The Centers for Medicaid and Medicare Services (CMS) are due to release the Medicare premium amounts on October 1st, 2016. The website MedigapPlanners.com warns there may be a substantial increase coming. According to their recent post, some projections are indicating an increase as high as 22% for the Medicare Part B premium. An increase of that percent would raise rates from $121.80 to $149 a month starting January 1st, 2017.
The current law, known as the "Hold Harmless" provision, protects seniors from receiving an increase in their Part B premium that is higher than their Social Security Cost of Living Adjustment (COLA).
The estimated COLA for 2017 is 0.2%.
Approximately 70% of those on Medicare will be protected from a large Part B increase under the law, but "Hold Harmless" doesn't apply to everyone. Leaving the remaining 30% to carry the burden.
In 2015, Congress intervened and stopped the planned 52% premium hike for 2016.
With healthcare costs on the rise and a rapidly increasing senior population, this can't go on forever. Still, many in the industry are expecting Congress to act again.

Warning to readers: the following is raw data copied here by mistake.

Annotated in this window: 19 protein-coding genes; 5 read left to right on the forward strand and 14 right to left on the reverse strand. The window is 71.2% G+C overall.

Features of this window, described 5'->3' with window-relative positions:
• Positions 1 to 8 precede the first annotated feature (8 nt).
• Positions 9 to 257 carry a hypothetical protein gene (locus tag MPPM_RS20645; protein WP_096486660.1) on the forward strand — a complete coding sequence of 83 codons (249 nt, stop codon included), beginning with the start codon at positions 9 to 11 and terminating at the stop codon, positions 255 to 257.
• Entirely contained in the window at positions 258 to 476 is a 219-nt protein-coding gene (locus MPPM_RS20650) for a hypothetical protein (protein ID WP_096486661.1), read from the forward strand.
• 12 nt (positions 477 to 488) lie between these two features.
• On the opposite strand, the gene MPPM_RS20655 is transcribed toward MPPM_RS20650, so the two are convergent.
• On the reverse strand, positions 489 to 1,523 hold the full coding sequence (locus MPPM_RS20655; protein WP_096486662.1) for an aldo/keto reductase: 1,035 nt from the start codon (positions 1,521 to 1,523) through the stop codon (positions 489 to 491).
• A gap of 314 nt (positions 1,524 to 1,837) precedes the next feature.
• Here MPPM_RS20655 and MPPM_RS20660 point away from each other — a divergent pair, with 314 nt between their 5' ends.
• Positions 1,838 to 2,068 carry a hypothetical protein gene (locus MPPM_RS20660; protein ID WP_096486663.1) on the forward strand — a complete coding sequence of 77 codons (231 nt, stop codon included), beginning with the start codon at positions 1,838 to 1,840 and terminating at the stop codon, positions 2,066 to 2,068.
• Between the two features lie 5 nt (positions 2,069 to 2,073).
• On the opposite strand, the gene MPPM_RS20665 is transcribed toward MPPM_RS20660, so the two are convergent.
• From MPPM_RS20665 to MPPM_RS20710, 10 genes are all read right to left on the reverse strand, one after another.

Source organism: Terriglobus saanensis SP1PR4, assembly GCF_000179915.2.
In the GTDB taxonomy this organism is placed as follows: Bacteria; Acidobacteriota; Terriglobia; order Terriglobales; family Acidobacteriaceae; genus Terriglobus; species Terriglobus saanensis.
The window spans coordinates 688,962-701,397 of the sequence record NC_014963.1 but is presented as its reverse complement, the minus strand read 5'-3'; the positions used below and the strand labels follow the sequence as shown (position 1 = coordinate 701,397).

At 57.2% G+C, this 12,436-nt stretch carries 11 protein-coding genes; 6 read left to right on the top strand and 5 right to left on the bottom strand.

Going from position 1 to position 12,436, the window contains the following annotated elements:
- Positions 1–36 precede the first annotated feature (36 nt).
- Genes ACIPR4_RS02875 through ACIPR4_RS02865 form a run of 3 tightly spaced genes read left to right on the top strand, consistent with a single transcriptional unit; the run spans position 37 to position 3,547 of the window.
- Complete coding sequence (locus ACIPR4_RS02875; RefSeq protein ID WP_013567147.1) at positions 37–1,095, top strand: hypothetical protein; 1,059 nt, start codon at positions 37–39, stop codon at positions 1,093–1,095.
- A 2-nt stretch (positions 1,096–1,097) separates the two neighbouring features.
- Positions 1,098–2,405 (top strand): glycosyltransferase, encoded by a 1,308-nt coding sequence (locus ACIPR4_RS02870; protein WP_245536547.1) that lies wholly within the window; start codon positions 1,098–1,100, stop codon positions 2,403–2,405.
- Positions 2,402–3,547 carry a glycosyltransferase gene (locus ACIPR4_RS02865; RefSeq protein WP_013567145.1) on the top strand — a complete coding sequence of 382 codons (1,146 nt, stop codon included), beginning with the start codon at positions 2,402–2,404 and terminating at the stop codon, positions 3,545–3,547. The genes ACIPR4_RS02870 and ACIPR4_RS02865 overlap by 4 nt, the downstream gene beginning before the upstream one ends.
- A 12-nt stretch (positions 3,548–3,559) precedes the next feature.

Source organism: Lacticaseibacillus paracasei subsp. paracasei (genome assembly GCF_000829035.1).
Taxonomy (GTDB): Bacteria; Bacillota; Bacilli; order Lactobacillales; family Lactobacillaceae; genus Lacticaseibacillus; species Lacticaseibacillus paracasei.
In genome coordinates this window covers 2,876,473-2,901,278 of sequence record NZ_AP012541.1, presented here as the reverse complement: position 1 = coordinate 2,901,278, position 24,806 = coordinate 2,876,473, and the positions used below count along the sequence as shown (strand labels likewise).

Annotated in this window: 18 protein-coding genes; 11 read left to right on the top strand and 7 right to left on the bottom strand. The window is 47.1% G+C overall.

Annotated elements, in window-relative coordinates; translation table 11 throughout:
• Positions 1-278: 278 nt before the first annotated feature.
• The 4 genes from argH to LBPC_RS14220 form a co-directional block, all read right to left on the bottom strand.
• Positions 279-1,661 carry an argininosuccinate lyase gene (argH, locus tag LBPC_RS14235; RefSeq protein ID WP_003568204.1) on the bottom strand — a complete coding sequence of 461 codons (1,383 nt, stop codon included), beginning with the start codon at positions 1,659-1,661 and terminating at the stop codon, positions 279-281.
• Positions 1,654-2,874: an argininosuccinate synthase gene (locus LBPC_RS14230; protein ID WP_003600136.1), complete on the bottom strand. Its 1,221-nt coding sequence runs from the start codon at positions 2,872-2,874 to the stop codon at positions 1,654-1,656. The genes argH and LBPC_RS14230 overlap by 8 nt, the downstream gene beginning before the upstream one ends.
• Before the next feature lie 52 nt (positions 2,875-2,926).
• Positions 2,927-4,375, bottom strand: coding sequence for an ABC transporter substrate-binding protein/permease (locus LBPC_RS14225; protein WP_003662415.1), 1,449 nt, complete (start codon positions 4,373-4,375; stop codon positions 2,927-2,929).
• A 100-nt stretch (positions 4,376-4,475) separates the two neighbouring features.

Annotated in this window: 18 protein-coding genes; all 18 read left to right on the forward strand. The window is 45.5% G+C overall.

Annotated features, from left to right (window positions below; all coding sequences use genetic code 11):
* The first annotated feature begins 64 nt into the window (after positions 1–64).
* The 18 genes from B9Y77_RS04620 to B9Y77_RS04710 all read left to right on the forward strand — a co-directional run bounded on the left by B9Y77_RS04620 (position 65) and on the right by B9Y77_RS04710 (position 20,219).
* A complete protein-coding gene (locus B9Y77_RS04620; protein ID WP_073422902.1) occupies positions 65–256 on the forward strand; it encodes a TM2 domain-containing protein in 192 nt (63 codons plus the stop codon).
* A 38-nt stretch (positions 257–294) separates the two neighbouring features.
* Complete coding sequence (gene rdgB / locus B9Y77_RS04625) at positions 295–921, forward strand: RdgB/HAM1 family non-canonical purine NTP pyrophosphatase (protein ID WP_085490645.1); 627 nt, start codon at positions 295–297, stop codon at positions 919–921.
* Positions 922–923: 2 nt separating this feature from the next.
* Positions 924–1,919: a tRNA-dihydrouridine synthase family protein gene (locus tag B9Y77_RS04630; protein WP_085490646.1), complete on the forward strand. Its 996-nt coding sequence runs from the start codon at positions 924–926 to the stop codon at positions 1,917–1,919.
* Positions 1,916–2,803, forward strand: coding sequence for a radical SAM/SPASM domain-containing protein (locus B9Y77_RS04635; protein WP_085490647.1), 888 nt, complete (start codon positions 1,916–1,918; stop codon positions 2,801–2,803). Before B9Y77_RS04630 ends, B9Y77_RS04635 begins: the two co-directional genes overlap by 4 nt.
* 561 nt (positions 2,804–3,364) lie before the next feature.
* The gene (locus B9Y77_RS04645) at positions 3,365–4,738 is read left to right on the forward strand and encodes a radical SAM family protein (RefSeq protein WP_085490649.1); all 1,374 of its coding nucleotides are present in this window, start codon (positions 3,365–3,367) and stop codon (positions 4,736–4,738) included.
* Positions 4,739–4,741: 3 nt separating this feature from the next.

Legislation has been passed to control costs.
Since 2007, high-income individuals have been paying significantly more for their Part B premiums.
Those in the highest bracket could see an increase from $387 to $467 a month in 2017.
When the Medicare Access and CHIP Reauthorization Act of 2015 goes into effect in 2018, income thresholds to be considered high-income will be lowered, and many individuals will pay a higher Medicare Part B Deductible. The same law requires the phasing out of Medicare Supplement Plans C and F in 2020.
It would seem Medicare hasn't gotten the attention it deserves this election cycle. As the new changes to the program are incorporated, we are likely to hear a lot more from our representatives in the coming years.